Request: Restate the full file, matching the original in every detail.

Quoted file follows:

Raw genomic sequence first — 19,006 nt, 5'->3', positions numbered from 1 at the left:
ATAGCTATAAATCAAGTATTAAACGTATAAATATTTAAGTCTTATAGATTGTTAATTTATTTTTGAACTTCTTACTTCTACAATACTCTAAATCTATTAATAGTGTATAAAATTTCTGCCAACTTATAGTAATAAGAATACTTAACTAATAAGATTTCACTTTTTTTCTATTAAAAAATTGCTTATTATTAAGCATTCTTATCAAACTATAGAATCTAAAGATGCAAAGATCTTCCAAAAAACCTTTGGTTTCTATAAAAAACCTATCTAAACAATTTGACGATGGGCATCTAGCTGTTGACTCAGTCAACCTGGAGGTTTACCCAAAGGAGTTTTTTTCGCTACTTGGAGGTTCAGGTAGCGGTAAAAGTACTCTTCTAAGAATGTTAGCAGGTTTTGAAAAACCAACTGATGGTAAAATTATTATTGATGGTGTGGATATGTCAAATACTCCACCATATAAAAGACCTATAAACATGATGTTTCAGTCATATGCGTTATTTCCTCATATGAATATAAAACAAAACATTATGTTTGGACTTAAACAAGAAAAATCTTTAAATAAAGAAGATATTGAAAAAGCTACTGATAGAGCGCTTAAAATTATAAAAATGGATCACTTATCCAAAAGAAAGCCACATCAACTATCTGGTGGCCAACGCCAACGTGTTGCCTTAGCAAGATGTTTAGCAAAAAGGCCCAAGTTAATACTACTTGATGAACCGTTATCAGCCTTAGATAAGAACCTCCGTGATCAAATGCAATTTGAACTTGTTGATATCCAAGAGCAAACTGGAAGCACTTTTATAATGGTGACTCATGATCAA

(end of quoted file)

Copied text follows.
Raw genomic sequence first — 19,006 nt, 5'->3', positions numbered from 1 at the left:
ATAGCTATAAATCAAGTATTAAACGTATAAATATTTAAGTCTTATAGATTGTTAATTTATTTTTGAACTTCTTACTTCTACAATACTCTAAATCTATTAATAGTGTATAAAATTTCTGCCAACTTATAGTAATAAGAATACTTAACTAATAAGATTTCACTTTTTTTCTATTAAAAAATTGCTTATTATTAAGCATTCTTATCAAACTATAGAATCTAAAGATGCAAAGATCTTCCAAAAAACCTTTGGTTTCTATAAAAAACCTATCTAAACAATTTGACGATGGGCATCTAGCTGTTGACTCAGTCAACCTGGAGGTTTACCCAAAGGAGTTTTTTTCGCTACTTGGAGGTTCAGGTAGCGGTAAAAGTACTCTTCTAAGAATGTTAGCAGGTTTTGAAAAACCAACTGATGGTAAAATTATTATTGATGGTGTGGATATGTCAAATACTCCACCATATAAAAGACCTATAAACATGATGTTTCAGTCATATGCGTTATTTCCTCATATGAATATAAAACAAAACATTATGTTTGGACTTAAACAAGAAAAATCTTTAAATAAAGAAGATATTGAAAAAGCTACTGATAGAGCGCTTAAAATTATAAAAATGGATCACTTATCCAAAAGAAAGCCACATCAACTATCTGGTGGCCAACGCCAACGTGTTGCCTTAGCAAGATGTTTAGCAAAAAGGCCCAAGTTAATACTACTTGATGAACCGTTATCAGCCTTAGATAAGAACCTCCGTGATCAAATGCAATTTGAACTTGTTGATATCCAAGAGCAAACTGGAAGCACTTTTATAATGGTGACTCATGATCAA